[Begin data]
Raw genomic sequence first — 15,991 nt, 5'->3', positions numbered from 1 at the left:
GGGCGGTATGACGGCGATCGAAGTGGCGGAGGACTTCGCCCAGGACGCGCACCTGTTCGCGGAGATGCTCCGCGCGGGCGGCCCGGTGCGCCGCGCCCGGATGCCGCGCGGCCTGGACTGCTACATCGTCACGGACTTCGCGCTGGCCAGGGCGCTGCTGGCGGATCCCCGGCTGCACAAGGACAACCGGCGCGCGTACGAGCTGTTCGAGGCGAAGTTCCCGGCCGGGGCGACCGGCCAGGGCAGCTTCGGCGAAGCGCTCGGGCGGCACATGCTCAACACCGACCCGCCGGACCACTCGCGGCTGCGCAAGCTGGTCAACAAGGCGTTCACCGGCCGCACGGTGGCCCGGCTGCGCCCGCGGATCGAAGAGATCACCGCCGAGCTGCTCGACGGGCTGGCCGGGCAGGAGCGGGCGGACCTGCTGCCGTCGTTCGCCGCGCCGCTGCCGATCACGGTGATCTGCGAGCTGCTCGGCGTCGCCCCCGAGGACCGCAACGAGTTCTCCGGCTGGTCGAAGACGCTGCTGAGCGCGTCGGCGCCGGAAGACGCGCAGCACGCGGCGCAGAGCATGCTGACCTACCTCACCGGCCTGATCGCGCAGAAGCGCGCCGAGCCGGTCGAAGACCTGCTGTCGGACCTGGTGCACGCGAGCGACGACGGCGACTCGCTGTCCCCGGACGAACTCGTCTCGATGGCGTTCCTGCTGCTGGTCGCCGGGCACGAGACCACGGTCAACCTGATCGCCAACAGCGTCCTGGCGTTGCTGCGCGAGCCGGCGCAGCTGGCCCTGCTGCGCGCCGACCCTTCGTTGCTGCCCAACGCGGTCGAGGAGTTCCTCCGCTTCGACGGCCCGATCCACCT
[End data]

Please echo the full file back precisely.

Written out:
Raw genomic sequence first — 15,991 nt, 5'->3', positions numbered from 1 at the left:
GGGCGGTATGACGGCGATCGAAGTGGCGGAGGACTTCGCCCAGGACGCGCACCTGTTCGCGGAGATGCTCCGCGCGGGCGGCCCGGTGCGCCGCGCCCGGATGCCGCGCGGCCTGGACTGCTACATCGTCACGGACTTCGCGCTGGCCAGGGCGCTGCTGGCGGATCCCCGGCTGCACAAGGACAACCGGCGCGCGTACGAGCTGTTCGAGGCGAAGTTCCCGGCCGGGGCGACCGGCCAGGGCAGCTTCGGCGAAGCGCTCGGGCGGCACATGCTCAACACCGACCCGCCGGACCACTCGCGGCTGCGCAAGCTGGTCAACAAGGCGTTCACCGGCCGCACGGTGGCCCGGCTGCGCCCGCGGATCGAAGAGATCACCGCCGAGCTGCTCGACGGGCTGGCCGGGCAGGAGCGGGCGGACCTGCTGCCGTCGTTCGCCGCGCCGCTGCCGATCACGGTGATCTGCGAGCTGCTCGGCGTCGCCCCCGAGGACCGCAACGAGTTCTCCGGCTGGTCGAAGACGCTGCTGAGCGCGTCGGCGCCGGAAGACGCGCAGCACGCGGCGCAGAGCATGCTGACCTACCTCACCGGCCTGATCGCGCAGAAGCGCGCCGAGCCGGTCGAAGACCTGCTGTCGGACCTGGTGCACGCGAGCGACGACGGCGACTCGCTGTCCCCGGACGAACTCGTCTCGATGGCGTTCCTGCTGCTGGTCGCCGGGCACGAGACCACGGTCAACCTGATCGCCAACAGCGTCCTGGCGTTGCTGCGCGAGCCGGCGCAGCTGGCCCTGCTGCGCGCCGACCCTTCGTTGCTGCCCAACGCGGTCGAGGAGTTCCTCCGCTTCGACGGCCCGATCCACCT